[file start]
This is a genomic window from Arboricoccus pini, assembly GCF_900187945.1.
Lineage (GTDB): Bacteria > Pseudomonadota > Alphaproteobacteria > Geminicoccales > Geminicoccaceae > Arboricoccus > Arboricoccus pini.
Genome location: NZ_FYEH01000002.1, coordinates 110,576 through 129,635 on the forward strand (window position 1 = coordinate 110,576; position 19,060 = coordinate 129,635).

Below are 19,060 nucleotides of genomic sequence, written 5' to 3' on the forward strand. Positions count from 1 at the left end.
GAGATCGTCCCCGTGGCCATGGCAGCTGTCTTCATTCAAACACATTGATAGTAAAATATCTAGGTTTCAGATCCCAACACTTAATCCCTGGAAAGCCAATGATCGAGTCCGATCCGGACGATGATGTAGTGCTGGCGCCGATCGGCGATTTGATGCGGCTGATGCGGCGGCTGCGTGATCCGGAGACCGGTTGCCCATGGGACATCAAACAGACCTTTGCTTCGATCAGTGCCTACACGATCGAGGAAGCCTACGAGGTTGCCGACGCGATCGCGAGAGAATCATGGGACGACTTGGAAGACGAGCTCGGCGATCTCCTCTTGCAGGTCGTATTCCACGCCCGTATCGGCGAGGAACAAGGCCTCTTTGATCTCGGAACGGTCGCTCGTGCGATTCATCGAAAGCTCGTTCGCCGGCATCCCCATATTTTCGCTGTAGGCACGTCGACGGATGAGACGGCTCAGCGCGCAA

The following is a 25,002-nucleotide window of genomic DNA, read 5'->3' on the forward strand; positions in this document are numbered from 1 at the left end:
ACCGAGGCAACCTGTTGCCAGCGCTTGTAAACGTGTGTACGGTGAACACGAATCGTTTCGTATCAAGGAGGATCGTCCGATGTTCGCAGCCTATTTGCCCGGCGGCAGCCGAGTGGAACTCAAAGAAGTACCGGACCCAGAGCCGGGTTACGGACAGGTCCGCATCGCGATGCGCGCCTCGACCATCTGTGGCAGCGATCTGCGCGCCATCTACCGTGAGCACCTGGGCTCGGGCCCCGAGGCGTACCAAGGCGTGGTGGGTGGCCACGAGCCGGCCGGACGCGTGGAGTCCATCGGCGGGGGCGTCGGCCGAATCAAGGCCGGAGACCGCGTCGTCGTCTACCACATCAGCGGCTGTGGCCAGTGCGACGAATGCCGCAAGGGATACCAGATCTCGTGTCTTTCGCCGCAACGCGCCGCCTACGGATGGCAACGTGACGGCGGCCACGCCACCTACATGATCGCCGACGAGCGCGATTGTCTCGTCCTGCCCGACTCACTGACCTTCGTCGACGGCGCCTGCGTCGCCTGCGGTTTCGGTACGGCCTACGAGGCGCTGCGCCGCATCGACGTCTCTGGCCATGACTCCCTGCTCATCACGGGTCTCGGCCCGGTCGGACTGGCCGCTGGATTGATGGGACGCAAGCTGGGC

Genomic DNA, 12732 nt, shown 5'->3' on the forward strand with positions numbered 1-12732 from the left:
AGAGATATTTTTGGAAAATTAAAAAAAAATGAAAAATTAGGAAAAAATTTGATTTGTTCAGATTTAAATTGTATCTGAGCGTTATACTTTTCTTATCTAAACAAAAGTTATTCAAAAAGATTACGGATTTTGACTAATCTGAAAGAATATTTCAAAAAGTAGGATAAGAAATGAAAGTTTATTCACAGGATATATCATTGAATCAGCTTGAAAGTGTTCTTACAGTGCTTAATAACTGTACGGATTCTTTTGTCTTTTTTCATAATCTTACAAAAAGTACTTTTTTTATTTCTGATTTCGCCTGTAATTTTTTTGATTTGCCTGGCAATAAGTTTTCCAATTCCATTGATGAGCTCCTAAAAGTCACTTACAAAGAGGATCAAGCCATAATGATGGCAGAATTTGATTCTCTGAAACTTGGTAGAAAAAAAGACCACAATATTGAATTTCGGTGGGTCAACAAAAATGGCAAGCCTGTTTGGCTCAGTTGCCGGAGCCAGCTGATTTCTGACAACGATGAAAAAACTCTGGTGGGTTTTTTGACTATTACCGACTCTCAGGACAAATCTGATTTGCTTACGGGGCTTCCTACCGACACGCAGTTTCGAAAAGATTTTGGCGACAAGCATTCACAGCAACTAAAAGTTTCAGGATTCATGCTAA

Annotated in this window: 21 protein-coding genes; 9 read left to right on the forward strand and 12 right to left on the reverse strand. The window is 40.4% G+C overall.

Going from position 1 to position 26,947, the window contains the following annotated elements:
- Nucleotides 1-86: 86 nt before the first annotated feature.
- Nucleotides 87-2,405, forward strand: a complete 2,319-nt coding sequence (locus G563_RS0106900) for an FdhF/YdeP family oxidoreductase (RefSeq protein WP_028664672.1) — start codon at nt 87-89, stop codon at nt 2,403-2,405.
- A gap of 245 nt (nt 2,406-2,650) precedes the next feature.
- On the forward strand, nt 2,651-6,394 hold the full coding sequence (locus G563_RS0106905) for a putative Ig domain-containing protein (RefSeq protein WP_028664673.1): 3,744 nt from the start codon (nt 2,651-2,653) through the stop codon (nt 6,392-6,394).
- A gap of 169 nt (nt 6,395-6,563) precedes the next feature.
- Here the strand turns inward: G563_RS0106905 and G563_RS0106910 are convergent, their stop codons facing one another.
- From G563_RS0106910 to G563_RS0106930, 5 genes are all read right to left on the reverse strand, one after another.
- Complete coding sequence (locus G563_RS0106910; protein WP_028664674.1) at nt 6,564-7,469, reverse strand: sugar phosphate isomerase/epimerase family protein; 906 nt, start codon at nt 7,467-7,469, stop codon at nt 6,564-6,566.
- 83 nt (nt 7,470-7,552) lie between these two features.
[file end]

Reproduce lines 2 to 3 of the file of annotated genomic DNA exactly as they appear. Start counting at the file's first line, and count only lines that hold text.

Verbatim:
Lineage (GTDB): Bacteria > Pseudomonadota > Alphaproteobacteria > Geminicoccales > Geminicoccaceae > Arboricoccus > Arboricoccus pini.
Genome location: NZ_FYEH01000002.1, coordinates 110,576 through 129,635 on the forward strand (window position 1 = coordinate 110,576; position 19,060 = coordinate 129,635).